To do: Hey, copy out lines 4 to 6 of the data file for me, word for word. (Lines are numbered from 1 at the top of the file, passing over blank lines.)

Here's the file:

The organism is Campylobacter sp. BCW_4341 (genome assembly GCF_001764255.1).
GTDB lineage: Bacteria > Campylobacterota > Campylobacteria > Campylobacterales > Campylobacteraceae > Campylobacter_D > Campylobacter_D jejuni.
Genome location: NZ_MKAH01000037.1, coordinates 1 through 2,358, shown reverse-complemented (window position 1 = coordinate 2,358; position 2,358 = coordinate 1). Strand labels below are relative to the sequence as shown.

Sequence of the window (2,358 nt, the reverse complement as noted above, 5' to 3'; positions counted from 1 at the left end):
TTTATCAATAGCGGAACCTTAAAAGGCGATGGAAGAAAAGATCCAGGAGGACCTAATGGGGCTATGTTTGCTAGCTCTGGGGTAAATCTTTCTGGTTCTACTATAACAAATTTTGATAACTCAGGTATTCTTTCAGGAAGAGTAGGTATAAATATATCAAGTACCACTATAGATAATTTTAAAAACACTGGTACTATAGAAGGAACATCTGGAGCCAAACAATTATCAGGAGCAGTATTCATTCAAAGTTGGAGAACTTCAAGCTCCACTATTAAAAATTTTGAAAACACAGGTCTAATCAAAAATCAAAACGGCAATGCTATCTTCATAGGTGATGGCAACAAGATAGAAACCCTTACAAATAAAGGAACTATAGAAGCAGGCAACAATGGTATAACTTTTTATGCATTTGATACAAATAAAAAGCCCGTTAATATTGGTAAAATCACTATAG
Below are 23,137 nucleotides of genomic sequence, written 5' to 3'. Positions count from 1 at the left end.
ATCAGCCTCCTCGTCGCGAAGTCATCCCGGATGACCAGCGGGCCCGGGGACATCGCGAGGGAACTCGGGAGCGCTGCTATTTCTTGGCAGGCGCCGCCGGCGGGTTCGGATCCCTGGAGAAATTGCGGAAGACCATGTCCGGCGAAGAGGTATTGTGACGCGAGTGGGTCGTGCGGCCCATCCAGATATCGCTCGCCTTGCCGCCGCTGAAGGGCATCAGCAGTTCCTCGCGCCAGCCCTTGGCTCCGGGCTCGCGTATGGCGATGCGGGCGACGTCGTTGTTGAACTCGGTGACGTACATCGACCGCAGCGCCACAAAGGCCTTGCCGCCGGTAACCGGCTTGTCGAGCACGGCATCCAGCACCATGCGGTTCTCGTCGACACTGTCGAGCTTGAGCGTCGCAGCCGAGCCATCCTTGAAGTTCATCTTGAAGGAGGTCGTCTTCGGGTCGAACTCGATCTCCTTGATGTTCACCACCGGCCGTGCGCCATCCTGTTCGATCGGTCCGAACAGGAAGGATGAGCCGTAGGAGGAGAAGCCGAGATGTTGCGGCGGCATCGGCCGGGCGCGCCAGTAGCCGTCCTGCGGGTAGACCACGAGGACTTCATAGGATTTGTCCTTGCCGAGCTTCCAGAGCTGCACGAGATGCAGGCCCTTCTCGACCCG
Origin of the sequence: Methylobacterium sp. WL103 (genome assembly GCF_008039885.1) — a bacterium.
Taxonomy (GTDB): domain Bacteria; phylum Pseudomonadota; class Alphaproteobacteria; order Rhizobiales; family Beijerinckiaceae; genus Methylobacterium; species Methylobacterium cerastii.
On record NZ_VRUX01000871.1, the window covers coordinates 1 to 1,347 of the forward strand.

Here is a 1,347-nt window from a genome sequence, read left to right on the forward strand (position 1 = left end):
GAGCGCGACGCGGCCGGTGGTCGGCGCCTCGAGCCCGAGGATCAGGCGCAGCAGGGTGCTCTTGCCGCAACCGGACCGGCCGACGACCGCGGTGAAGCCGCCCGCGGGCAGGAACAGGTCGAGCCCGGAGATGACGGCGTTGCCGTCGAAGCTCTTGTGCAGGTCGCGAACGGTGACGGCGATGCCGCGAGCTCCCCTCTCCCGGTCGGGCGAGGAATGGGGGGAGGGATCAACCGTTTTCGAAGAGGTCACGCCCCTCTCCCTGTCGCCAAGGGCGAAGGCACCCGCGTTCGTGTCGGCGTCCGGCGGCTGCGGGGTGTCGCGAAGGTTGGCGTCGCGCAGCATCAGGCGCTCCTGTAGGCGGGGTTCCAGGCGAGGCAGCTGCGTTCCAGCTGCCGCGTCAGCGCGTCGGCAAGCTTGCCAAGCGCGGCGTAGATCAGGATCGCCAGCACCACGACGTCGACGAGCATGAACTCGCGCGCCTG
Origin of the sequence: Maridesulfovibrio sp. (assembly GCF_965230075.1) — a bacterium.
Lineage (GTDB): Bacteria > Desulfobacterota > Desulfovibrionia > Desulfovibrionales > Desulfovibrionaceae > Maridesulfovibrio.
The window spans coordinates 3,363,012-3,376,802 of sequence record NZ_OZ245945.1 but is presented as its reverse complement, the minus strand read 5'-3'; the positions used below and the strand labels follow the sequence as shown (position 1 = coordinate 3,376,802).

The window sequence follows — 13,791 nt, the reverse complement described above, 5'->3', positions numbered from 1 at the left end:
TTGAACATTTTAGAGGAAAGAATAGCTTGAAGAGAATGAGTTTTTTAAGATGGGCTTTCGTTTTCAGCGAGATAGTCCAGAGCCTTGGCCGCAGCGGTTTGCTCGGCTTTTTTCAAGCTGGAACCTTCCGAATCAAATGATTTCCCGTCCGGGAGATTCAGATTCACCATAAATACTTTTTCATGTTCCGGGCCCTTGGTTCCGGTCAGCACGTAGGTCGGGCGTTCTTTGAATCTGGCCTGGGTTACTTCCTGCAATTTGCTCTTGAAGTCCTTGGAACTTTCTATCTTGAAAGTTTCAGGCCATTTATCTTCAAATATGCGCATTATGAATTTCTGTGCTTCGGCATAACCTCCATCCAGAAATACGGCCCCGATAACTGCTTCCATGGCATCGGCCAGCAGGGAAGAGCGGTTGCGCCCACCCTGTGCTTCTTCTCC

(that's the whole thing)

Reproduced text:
Sequence of the window (2,358 nt, the reverse complement as noted above, 5' to 3'; positions counted from 1 at the left end):
TTTATCAATAGCGGAACCTTAAAAGGCGATGGAAGAAAAGATCCAGGAGGACCTAATGGGGCTATGTTTGCTAGCTCTGGGGTAAATCTTTCTGGTTCTACTATAACAAATTTTGATAACTCAGGTATTCTTTCAGGAAGAGTAGGTATAAATATATCAAGTACCACTATAGATAATTTTAAAAACACTGGTACTATAGAAGGAACATCTGGAGCCAAACAATTATCAGGAGCAGTATTCATTCAAAGTTGGAGAACTTCAAGCTCCACTATTAAAAATTTTGAAAACACAGGTCTAATCAAAAATCAAAACGGCAATGCTATCTTCATAGGTGATGGCAACAAGATAGAAACCCTTACAAATAAAGGAACTATAGAAGCAGGCAACAATGGTATAACTTTTTATGCATTTGATACAAATAAAAAGCCCGTTAATATTGGTAAAATCACTATAG
Below are 23,137 nucleotides of genomic sequence, written 5' to 3'. Positions count from 1 at the left end.